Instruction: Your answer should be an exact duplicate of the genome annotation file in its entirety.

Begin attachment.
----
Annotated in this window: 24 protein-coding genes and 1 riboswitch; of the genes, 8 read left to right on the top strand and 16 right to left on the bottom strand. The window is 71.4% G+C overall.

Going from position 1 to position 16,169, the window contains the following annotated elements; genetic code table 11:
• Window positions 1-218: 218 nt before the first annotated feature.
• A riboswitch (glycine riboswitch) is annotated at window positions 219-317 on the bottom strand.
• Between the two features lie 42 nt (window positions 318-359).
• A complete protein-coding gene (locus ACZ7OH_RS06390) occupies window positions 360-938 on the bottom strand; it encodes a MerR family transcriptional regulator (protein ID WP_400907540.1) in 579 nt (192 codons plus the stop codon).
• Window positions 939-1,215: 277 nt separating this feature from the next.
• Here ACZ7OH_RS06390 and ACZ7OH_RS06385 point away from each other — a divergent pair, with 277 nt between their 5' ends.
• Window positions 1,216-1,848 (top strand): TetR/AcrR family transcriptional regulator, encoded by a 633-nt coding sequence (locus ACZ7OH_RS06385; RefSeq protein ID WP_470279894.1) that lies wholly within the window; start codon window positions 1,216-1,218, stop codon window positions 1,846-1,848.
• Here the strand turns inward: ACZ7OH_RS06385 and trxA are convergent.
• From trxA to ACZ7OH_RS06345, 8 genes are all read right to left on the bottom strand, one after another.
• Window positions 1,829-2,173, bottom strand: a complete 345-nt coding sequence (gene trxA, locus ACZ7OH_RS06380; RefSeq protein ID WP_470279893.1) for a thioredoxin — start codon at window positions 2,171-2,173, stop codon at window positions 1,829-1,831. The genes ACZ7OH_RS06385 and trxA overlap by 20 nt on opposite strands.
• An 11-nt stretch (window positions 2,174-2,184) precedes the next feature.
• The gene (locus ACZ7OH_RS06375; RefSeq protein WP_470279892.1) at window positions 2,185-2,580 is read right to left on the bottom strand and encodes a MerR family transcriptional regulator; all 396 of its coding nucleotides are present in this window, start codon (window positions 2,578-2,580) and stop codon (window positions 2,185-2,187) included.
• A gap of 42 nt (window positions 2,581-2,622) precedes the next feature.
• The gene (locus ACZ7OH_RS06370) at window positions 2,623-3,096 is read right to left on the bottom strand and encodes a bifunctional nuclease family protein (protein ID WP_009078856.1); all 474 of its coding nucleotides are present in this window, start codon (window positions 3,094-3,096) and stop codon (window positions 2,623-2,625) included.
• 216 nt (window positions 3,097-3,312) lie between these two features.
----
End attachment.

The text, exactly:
Annotated in this window: 24 protein-coding genes and 1 riboswitch; of the genes, 8 read left to right on the top strand and 16 right to left on the bottom strand. The window is 71.4% G+C overall.

Going from position 1 to position 16,169, the window contains the following annotated elements; genetic code table 11:
• Window positions 1-218: 218 nt before the first annotated feature.
• A riboswitch (glycine riboswitch) is annotated at window positions 219-317 on the bottom strand.
• Between the two features lie 42 nt (window positions 318-359).
• A complete protein-coding gene (locus ACZ7OH_RS06390) occupies window positions 360-938 on the bottom strand; it encodes a MerR family transcriptional regulator (protein ID WP_400907540.1) in 579 nt (192 codons plus the stop codon).
• Window positions 939-1,215: 277 nt separating this feature from the next.
• Here ACZ7OH_RS06390 and ACZ7OH_RS06385 point away from each other — a divergent pair, with 277 nt between their 5' ends.
• Window positions 1,216-1,848 (top strand): TetR/AcrR family transcriptional regulator, encoded by a 633-nt coding sequence (locus ACZ7OH_RS06385; RefSeq protein ID WP_470279894.1) that lies wholly within the window; start codon window positions 1,216-1,218, stop codon window positions 1,846-1,848.
• Here the strand turns inward: ACZ7OH_RS06385 and trxA are convergent.
• From trxA to ACZ7OH_RS06345, 8 genes are all read right to left on the bottom strand, one after another.
• Window positions 1,829-2,173, bottom strand: a complete 345-nt coding sequence (gene trxA, locus ACZ7OH_RS06380; RefSeq protein ID WP_470279893.1) for a thioredoxin — start codon at window positions 2,171-2,173, stop codon at window positions 1,829-1,831. The genes ACZ7OH_RS06385 and trxA overlap by 20 nt on opposite strands.
• An 11-nt stretch (window positions 2,174-2,184) precedes the next feature.
• The gene (locus ACZ7OH_RS06375; RefSeq protein WP_470279892.1) at window positions 2,185-2,580 is read right to left on the bottom strand and encodes a MerR family transcriptional regulator; all 396 of its coding nucleotides are present in this window, start codon (window positions 2,578-2,580) and stop codon (window positions 2,185-2,187) included.
• A gap of 42 nt (window positions 2,581-2,622) precedes the next feature.
• The gene (locus ACZ7OH_RS06370) at window positions 2,623-3,096 is read right to left on the bottom strand and encodes a bifunctional nuclease family protein (protein ID WP_009078856.1); all 474 of its coding nucleotides are present in this window, start codon (window positions 3,094-3,096) and stop codon (window positions 2,623-2,625) included.
• 216 nt (window positions 3,097-3,312) lie between these two features.